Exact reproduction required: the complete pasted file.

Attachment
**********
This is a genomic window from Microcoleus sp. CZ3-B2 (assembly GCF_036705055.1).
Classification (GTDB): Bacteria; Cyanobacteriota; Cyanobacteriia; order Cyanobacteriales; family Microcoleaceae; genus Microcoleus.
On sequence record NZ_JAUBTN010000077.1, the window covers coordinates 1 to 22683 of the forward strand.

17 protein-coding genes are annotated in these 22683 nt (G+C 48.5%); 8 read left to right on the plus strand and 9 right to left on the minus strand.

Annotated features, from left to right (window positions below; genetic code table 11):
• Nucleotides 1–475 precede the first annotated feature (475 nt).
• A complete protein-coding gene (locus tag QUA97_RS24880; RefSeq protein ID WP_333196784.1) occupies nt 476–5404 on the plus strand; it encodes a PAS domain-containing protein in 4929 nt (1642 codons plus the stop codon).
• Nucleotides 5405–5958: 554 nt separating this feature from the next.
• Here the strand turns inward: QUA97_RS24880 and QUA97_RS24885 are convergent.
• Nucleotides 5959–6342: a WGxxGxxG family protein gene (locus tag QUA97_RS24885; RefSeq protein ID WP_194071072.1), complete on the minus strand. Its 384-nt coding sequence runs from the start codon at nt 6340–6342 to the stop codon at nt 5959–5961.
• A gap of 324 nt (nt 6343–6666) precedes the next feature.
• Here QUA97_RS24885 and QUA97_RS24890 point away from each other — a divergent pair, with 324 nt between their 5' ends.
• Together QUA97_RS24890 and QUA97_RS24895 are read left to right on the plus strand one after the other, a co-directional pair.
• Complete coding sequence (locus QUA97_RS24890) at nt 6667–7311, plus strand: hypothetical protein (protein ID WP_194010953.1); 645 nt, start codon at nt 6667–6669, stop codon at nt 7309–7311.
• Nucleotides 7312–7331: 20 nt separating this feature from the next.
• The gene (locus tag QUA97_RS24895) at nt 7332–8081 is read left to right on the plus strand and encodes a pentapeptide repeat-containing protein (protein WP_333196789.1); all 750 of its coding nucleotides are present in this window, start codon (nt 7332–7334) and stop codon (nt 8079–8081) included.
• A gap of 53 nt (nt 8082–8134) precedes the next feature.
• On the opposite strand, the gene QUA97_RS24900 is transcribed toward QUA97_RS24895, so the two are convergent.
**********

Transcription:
This is a genomic window from Microcoleus sp. CZ3-B2 (assembly GCF_036705055.1).
Classification (GTDB): Bacteria; Cyanobacteriota; Cyanobacteriia; order Cyanobacteriales; family Microcoleaceae; genus Microcoleus.
On sequence record NZ_JAUBTN010000077.1, the window covers coordinates 1 to 22683 of the forward strand.

17 protein-coding genes are annotated in these 22683 nt (G+C 48.5%); 8 read left to right on the plus strand and 9 right to left on the minus strand.

Annotated features, from left to right (window positions below; genetic code table 11):
• Nucleotides 1–475 precede the first annotated feature (475 nt).
• A complete protein-coding gene (locus tag QUA97_RS24880; RefSeq protein ID WP_333196784.1) occupies nt 476–5404 on the plus strand; it encodes a PAS domain-containing protein in 4929 nt (1642 codons plus the stop codon).
• Nucleotides 5405–5958: 554 nt separating this feature from the next.
• Here the strand turns inward: QUA97_RS24880 and QUA97_RS24885 are convergent.
• Nucleotides 5959–6342: a WGxxGxxG family protein gene (locus tag QUA97_RS24885; RefSeq protein ID WP_194071072.1), complete on the minus strand. Its 384-nt coding sequence runs from the start codon at nt 6340–6342 to the stop codon at nt 5959–5961.
• A gap of 324 nt (nt 6343–6666) precedes the next feature.
• Here QUA97_RS24885 and QUA97_RS24890 point away from each other — a divergent pair, with 324 nt between their 5' ends.
• Together QUA97_RS24890 and QUA97_RS24895 are read left to right on the plus strand one after the other, a co-directional pair.
• Complete coding sequence (locus QUA97_RS24890) at nt 6667–7311, plus strand: hypothetical protein (protein ID WP_194010953.1); 645 nt, start codon at nt 6667–6669, stop codon at nt 7309–7311.
• Nucleotides 7312–7331: 20 nt separating this feature from the next.
• The gene (locus tag QUA97_RS24895) at nt 7332–8081 is read left to right on the plus strand and encodes a pentapeptide repeat-containing protein (protein WP_333196789.1); all 750 of its coding nucleotides are present in this window, start codon (nt 7332–7334) and stop codon (nt 8079–8081) included.
• A gap of 53 nt (nt 8082–8134) precedes the next feature.
• On the opposite strand, the gene QUA97_RS24900 is transcribed toward QUA97_RS24895, so the two are convergent.